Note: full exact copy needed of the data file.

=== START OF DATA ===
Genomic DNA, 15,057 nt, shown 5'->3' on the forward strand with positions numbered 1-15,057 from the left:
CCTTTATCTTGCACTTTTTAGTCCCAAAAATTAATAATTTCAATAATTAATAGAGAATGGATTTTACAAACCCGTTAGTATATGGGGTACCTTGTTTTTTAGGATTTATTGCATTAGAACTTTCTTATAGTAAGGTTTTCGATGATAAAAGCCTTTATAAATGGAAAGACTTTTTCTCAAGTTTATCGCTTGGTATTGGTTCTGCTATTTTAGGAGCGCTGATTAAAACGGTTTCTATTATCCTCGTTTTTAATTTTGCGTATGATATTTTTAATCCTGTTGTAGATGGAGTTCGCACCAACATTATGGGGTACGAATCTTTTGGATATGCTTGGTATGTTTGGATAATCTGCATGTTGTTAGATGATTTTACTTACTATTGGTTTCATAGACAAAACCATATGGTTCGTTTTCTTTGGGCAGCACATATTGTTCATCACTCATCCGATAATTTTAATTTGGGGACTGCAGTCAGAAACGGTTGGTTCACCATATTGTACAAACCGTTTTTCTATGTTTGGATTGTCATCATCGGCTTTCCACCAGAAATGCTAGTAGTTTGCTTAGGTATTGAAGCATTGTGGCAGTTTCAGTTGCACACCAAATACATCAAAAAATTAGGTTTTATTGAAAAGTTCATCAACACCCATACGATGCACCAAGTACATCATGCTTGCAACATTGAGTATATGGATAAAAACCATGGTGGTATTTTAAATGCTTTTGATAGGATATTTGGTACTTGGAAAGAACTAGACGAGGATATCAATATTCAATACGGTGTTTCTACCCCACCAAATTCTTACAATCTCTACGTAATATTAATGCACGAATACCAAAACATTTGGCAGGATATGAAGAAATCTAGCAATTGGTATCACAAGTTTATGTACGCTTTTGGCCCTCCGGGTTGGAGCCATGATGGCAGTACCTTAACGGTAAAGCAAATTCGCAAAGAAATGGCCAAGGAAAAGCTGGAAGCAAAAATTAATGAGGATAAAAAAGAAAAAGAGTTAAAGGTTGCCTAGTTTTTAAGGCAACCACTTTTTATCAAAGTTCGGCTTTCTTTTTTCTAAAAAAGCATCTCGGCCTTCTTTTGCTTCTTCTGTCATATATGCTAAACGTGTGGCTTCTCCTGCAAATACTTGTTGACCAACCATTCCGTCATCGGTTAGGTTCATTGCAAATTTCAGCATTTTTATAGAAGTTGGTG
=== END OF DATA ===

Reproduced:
Genomic DNA, 15,057 nt, shown 5'->3' on the forward strand with positions numbered 1-15,057 from the left:
CCTTTATCTTGCACTTTTTAGTCCCAAAAATTAATAATTTCAATAATTAATAGAGAATGGATTTTACAAACCCGTTAGTATATGGGGTACCTTGTTTTTTAGGATTTATTGCATTAGAACTTTCTTATAGTAAGGTTTTCGATGATAAAAGCCTTTATAAATGGAAAGACTTTTTCTCAAGTTTATCGCTTGGTATTGGTTCTGCTATTTTAGGAGCGCTGATTAAAACGGTTTCTATTATCCTCGTTTTTAATTTTGCGTATGATATTTTTAATCCTGTTGTAGATGGAGTTCGCACCAACATTATGGGGTACGAATCTTTTGGATATGCTTGGTATGTTTGGATAATCTGCATGTTGTTAGATGATTTTACTTACTATTGGTTTCATAGACAAAACCATATGGTTCGTTTTCTTTGGGCAGCACATATTGTTCATCACTCATCCGATAATTTTAATTTGGGGACTGCAGTCAGAAACGGTTGGTTCACCATATTGTACAAACCGTTTTTCTATGTTTGGATTGTCATCATCGGCTTTCCACCAGAAATGCTAGTAGTTTGCTTAGGTATTGAAGCATTGTGGCAGTTTCAGTTGCACACCAAATACATCAAAAAATTAGGTTTTATTGAAAAGTTCATCAACACCCATACGATGCACCAAGTACATCATGCTTGCAACATTGAGTATATGGATAAAAACCATGGTGGTATTTTAAATGCTTTTGATAGGATATTTGGTACTTGGAAAGAACTAGACGAGGATATCAATATTCAATACGGTGTTTCTACCCCACCAAATTCTTACAATCTCTACGTAATATTAATGCACGAATACCAAAACATTTGGCAGGATATGAAGAAATCTAGCAATTGGTATCACAAGTTTATGTACGCTTTTGGCCCTCCGGGTTGGAGCCATGATGGCAGTACCTTAACGGTAAAGCAAATTCGCAAAGAAATGGCCAAGGAAAAGCTGGAAGCAAAAATTAATGAGGATAAAAAAGAAAAAGAGTTAAAGGTTGCCTAGTTTTTAAGGCAACCACTTTTTATCAAAGTTCGGCTTTCTTTTTTCTAAAAAAGCATCTCGGCCTTCTTTTGCTTCTTCTGTCATATATGCTAAACGTGTGGCTTCTCCTGCAAATACTTGTTGACCAACCATTCCGTCATCGGTTAGGTTCATTGCAAATTTCAGCATTTTTATAGAAGTTGGTG